This began a new chapter in our lives. We learned to live in the empathy you extolled. We met hundreds of young gay people who have had such difficult lives because of the ignorance of our society. We have listened to pastors condemning gays and teaching others to do the same. We have felt the pain of discrimination as our son has been harassed with words and attacks. We have listened to young people with tears in their eyes share that they have been rejected by their own parents. We have watched as our son tried to enlist as a gay man and was instead led away in hand cuffs.
We also took responsibility as you asked parents to do on Sunday. We have spoken out, marched and led rallies. We have been arrested numerous times doing civil disobedience to try to bring the issues of injustice to light. We have poured our financial resources into programs and agencies that work to educate the people. We have lobbied at the Capitol in our state of Minnesota and in Washington, DC. We have written hundreds of letters to law makers, pastors, teachers and now to you our President.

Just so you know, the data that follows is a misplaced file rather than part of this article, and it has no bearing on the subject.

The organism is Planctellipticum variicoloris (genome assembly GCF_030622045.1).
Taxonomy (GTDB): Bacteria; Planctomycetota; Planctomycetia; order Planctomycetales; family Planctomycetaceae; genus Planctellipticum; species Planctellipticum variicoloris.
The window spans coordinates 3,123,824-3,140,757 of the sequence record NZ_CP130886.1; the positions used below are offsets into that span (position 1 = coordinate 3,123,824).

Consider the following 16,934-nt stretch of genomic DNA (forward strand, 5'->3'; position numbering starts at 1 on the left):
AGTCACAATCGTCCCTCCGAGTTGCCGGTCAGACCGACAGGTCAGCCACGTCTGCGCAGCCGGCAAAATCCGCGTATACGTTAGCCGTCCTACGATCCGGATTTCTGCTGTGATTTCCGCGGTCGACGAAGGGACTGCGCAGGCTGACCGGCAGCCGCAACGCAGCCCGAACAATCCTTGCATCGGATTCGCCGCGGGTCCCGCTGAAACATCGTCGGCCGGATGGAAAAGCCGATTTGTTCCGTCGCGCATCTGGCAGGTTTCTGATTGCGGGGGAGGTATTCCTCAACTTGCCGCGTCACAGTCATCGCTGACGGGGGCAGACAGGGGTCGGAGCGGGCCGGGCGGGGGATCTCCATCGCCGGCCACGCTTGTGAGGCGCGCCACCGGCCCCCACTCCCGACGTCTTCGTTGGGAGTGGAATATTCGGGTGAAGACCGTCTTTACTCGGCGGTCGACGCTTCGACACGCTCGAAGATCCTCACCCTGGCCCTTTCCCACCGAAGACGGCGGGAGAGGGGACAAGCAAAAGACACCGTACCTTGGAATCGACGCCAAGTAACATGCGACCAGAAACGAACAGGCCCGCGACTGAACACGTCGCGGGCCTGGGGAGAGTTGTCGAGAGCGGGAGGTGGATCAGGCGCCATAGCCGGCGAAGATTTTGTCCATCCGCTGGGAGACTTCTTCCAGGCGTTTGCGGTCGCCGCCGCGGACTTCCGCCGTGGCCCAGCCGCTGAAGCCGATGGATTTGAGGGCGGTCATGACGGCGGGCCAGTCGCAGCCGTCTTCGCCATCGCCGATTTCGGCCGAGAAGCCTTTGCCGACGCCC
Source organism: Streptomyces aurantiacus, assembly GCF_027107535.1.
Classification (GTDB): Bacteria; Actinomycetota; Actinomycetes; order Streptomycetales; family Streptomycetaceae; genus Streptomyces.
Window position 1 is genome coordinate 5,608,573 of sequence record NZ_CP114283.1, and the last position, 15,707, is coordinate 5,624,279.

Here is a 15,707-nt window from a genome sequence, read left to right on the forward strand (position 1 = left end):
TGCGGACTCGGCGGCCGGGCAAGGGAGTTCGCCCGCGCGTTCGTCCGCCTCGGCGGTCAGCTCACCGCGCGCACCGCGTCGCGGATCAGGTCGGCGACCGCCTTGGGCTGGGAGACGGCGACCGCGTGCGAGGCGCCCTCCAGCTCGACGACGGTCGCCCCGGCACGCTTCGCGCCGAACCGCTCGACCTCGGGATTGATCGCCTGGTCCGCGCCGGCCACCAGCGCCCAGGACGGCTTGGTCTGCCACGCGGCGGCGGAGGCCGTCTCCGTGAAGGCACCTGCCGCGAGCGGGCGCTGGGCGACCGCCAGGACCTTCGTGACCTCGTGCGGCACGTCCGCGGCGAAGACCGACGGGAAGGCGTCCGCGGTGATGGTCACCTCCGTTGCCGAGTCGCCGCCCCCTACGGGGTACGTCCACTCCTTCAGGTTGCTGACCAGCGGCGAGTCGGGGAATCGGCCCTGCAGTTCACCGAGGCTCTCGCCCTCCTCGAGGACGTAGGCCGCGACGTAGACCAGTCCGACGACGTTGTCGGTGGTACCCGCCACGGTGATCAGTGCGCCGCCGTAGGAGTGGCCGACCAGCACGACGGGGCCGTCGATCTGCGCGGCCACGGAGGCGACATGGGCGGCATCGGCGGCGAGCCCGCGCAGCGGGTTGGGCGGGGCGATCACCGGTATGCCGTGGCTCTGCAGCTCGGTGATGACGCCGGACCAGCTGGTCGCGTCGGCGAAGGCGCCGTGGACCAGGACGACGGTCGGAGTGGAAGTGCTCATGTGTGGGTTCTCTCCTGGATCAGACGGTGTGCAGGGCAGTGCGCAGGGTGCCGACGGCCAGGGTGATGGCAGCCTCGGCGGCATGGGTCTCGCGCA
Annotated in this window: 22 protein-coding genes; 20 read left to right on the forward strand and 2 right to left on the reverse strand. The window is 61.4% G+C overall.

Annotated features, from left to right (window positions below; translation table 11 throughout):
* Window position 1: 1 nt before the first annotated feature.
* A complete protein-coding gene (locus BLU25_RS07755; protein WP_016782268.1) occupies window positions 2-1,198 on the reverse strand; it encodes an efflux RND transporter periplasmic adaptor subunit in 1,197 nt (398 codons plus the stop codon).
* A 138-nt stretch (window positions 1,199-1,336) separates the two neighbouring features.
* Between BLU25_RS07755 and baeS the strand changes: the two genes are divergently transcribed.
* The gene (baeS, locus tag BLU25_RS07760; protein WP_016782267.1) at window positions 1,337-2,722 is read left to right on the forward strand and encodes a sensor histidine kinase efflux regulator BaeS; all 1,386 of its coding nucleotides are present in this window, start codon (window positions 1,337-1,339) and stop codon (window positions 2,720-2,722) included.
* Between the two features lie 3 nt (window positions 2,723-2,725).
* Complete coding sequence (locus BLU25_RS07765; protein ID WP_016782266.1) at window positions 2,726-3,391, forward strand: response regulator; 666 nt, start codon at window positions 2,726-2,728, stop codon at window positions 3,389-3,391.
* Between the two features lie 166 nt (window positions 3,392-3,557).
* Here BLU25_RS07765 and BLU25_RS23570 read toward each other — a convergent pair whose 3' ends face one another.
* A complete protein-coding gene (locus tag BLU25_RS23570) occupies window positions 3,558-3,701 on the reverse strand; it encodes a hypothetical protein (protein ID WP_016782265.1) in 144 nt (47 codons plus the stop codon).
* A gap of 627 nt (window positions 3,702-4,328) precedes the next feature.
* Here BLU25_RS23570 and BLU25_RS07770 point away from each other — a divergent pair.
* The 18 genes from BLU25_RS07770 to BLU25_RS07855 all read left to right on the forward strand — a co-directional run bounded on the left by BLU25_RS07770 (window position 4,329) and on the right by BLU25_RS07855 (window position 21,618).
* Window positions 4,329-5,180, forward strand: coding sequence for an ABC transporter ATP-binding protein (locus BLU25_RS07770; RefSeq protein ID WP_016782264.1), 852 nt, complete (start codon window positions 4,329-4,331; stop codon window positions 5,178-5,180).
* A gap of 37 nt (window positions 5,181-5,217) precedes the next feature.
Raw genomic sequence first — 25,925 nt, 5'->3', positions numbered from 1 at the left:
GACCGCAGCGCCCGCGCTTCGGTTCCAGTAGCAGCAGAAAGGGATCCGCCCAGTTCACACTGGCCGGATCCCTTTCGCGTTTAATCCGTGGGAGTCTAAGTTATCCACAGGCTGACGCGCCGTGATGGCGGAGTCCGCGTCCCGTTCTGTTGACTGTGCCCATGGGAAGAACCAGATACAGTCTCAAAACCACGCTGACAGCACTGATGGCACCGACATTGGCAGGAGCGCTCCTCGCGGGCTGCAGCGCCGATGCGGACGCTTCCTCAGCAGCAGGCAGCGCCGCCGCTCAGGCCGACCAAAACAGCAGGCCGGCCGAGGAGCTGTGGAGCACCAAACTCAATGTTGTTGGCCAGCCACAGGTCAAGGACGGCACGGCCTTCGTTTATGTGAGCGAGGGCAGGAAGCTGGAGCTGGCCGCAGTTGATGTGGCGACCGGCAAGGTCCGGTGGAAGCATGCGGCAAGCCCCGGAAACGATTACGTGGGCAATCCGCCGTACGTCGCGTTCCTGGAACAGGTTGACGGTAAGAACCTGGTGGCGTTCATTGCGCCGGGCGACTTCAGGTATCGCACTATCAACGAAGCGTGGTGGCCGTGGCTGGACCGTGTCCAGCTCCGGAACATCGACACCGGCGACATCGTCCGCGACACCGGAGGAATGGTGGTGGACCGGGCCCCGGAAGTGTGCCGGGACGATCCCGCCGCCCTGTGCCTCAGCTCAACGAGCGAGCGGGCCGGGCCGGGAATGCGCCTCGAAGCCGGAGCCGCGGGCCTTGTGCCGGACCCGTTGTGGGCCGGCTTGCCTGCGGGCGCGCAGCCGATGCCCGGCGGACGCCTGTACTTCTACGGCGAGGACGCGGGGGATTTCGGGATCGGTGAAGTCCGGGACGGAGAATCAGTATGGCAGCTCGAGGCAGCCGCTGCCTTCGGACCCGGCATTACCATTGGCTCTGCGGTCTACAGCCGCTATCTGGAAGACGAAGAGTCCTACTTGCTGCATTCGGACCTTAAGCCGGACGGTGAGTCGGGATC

Our country needs your voice on this issue. I am impatient to see my dear son live his life with full equality. Can you imagine if one of your daughters had equality and the other did not? That is the reality for every family with a gay child. It is heartbreaking and it is wrong.
You may not be able to lift DADT today. You may not be able to end DOMA today. You may not be able to bring marriage back for the gay community in California today. But, as our president, you can move legislation that would right those wrongs. You can sit down with my son and others and listen to their stories so you can stand in their shoes with empathy. You can address this nation about the terrible discrimination the gay community faces in our country. You can live out your campaign promises on some level.